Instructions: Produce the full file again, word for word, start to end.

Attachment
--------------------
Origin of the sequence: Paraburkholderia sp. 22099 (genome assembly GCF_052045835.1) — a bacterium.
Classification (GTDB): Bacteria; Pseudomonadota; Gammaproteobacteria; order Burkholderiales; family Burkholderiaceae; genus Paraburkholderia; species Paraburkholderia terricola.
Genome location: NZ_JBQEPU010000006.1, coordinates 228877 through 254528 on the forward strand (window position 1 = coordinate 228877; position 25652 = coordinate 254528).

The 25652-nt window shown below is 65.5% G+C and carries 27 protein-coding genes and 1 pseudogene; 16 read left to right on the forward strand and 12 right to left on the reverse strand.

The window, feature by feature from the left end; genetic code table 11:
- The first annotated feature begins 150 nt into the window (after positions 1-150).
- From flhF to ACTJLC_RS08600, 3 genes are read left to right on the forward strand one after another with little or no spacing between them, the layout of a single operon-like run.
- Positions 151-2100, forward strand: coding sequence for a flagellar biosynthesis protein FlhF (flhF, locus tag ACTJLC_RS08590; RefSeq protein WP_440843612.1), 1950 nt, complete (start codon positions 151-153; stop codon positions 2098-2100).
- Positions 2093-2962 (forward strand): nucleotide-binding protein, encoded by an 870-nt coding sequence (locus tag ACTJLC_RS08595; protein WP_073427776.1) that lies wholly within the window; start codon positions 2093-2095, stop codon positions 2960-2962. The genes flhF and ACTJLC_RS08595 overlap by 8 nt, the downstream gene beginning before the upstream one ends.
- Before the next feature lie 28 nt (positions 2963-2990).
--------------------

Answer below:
Origin of the sequence: Paraburkholderia sp. 22099 (genome assembly GCF_052045835.1) — a bacterium.
Classification (GTDB): Bacteria; Pseudomonadota; Gammaproteobacteria; order Burkholderiales; family Burkholderiaceae; genus Paraburkholderia; species Paraburkholderia terricola.
Genome location: NZ_JBQEPU010000006.1, coordinates 228877 through 254528 on the forward strand (window position 1 = coordinate 228877; position 25652 = coordinate 254528).

The 25652-nt window shown below is 65.5% G+C and carries 27 protein-coding genes and 1 pseudogene; 16 read left to right on the forward strand and 12 right to left on the reverse strand.

The window, feature by feature from the left end; genetic code table 11:
- The first annotated feature begins 150 nt into the window (after positions 1-150).
- From flhF to ACTJLC_RS08600, 3 genes are read left to right on the forward strand one after another with little or no spacing between them, the layout of a single operon-like run.
- Positions 151-2100, forward strand: coding sequence for a flagellar biosynthesis protein FlhF (flhF, locus tag ACTJLC_RS08590; RefSeq protein WP_440843612.1), 1950 nt, complete (start codon positions 151-153; stop codon positions 2098-2100).
- Positions 2093-2962 (forward strand): nucleotide-binding protein, encoded by an 870-nt coding sequence (locus tag ACTJLC_RS08595; protein WP_073427776.1) that lies wholly within the window; start codon positions 2093-2095, stop codon positions 2960-2962. The genes flhF and ACTJLC_RS08595 overlap by 8 nt, the downstream gene beginning before the upstream one ends.
- Before the next feature lie 28 nt (positions 2963-2990).